When I left you yesterday, we were all twisted into pretzels, keeping everything crossed that we could. Some of you complained about being off balance from all the crossing. Ladies, you are the best friends a baker could ask for. The brioche dough had been given two hours to rise, and had done nothing. I gave it another two hours after writing yesterday's post, and I smacked my hands every time I tried to check it. (My habit is to check it approximately every five seconds. In the way that a watched pot won't boil, I'm realizing that watched bread dough will not rise.) So anyway...after an additional two hours, it had risen nicely.
From here, I brushed it lightly with an egg wash, and then let it rise an additional hour before baking it off. When it came out of the oven, it was truly lovely. Oh my gosh...all of the breads I've made, successes and flops, have created the most beautiful aroma that fills all the rooms of the house.
The loaves are a bit squat, and the book was confusing about whether this recipe would make two or three loaves. There's conflicting information in the recipe in that it says at the top it will make three loaves. Then, in the instructions it says to divide it into three parts, but to grease just two loaf pans. Okay, so which is it? I needed three loaves, and so I went with three loaves. Looking at these, they might have baked up nicer if I'd only made two.
No worries though. Short or tall, our loaf made the tastiest French toast this morning. Mmm, mmm, mmm. And since I didn't think the French toast would clog our arteries enough, we had bacon on the side. (Mike needs his protein.)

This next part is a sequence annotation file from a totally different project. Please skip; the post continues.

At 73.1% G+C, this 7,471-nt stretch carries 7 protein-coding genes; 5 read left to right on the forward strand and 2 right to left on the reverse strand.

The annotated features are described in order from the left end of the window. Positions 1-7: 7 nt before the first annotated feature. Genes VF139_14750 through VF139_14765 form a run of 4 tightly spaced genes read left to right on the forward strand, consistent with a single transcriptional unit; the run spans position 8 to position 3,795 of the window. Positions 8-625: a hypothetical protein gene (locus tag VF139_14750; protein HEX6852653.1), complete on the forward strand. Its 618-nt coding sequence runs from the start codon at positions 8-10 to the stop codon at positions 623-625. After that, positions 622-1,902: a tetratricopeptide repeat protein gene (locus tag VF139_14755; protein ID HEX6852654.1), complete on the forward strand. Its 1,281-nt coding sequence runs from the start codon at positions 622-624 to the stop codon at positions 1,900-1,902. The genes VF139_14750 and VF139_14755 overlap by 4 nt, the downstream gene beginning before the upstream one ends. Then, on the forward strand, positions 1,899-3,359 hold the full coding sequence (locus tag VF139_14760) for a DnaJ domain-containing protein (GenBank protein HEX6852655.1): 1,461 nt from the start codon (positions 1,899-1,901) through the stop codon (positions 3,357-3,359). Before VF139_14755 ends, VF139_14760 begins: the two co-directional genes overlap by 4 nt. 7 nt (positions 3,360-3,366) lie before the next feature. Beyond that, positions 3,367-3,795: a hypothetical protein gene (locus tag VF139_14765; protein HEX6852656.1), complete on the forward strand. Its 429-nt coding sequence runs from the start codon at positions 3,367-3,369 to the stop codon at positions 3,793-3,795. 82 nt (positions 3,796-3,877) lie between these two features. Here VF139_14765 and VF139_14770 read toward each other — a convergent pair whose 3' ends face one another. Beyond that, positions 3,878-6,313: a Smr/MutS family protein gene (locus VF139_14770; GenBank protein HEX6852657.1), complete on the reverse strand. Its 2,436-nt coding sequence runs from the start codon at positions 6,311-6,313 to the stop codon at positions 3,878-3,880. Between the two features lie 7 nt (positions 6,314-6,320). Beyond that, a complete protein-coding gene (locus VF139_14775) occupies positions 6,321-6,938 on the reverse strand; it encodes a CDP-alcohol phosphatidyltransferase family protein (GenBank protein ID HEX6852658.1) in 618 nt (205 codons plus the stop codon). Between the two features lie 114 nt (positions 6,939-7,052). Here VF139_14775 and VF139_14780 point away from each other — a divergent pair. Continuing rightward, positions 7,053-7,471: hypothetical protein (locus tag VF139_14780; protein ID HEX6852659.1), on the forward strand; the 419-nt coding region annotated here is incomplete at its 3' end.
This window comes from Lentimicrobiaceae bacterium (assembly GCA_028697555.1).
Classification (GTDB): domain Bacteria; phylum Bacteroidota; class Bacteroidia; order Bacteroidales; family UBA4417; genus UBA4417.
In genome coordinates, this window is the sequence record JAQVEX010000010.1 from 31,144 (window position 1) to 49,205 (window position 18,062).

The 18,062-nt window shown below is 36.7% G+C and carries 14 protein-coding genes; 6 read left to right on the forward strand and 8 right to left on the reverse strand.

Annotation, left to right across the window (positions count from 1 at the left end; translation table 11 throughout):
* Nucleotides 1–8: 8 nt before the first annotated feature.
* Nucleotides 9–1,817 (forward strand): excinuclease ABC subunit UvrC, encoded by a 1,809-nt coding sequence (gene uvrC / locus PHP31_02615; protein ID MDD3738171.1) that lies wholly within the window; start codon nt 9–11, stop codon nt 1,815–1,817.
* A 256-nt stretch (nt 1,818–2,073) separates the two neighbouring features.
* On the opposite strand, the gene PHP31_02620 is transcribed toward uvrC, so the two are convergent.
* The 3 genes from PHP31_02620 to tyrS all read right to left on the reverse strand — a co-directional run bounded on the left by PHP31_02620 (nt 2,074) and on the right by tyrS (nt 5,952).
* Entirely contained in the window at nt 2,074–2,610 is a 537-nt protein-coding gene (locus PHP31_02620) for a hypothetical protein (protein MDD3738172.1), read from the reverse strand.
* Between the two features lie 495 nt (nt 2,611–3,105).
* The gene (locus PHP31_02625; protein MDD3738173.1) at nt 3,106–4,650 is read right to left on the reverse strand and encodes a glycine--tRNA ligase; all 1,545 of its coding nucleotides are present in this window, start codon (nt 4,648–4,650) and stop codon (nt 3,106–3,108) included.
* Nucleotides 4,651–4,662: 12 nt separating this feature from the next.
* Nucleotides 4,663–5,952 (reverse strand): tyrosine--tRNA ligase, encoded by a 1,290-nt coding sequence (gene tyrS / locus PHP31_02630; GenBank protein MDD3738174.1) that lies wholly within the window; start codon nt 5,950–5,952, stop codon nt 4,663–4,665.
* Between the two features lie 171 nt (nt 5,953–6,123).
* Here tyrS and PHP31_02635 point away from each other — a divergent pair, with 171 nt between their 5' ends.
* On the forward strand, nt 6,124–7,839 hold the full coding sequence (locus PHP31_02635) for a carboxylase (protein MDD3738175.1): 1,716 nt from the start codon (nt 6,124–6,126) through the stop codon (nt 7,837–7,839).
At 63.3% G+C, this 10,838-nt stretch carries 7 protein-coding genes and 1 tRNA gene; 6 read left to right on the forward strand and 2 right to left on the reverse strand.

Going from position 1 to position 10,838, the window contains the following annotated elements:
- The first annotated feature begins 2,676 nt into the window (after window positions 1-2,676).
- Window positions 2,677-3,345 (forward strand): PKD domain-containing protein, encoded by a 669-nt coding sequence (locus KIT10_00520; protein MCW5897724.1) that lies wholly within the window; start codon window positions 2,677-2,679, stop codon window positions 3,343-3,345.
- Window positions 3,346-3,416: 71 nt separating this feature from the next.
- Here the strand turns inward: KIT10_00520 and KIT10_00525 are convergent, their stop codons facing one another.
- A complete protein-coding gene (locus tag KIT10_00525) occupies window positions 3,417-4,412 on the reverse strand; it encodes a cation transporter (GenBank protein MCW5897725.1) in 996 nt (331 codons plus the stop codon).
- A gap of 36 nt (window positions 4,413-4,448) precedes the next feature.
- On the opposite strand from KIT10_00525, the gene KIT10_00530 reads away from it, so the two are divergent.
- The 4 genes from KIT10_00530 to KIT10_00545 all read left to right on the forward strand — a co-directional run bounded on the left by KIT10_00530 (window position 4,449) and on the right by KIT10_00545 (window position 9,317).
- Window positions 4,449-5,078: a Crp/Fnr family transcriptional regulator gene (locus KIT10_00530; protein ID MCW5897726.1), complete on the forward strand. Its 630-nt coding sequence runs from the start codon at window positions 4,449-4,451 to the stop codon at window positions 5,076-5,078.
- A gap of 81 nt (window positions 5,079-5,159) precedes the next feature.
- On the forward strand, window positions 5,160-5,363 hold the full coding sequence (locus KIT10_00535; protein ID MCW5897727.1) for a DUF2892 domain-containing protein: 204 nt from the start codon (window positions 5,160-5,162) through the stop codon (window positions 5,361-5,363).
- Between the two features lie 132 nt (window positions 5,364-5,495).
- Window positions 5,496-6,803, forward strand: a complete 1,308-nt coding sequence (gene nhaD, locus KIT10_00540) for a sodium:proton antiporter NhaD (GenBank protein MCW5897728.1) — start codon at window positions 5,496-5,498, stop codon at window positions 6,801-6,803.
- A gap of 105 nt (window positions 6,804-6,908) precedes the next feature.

If you don't count the baking of the bread, the French toast was really quick and easy to make. I've made French toast a few times, but not since the kids were little. I was doing it the way my dear MIL showed me. My mother made it all the time when I was a little girl. If I know my mother, she probably used Wonder bread for hers. That's not a criticism...she was a woman of her time, and Wonder bread was the French toast of the town back then. So, all of that to say that the buttery brioche was very nice in the French toast. Since I didn't really have a tried and true recipe for making it up, I used this recipe for Bell-less, Whistle-less Damn Good French Toast off the Food 52 website. With that name, how could I resist? Aside from the bread, all you need are eggs, heavy cream, and butta. Can't go wrong with those ingredients, now can you?
So aside from watching bread dough rise (or not), I finished up the Chicken Buffet block yesterday. First, I did all the top-stitching, and I needed to add a little embellishment for the basket handle.
After the bread was baked, I came back and added its label. I'm doing these using my sewing machine's lettering capability. Every time, I have to get the instruction book out and re-learn how to do it. The last time, I penciled in some notes for myself and it only took me about 5 minutes to come up to speed this time around.
So, making French toast this morning already set the day on a rapid pace. Later this afternoon, I'm meeting up with Matthew and Valerie. Valerie is a first-year teacher teaching 6th grade social studies at one of the local middle schools. We're meeting up to see her classroom this afternoon, and then we'll go out for happy hour and dinner. I'll be bringing one of the loaves of brioche to them.
Aside from that, I'll be working on my cactus quilt for the 3rd challenge of Project Quilting. If you still have the ability to cross your fingers and any other body parts, now would probably be a good time.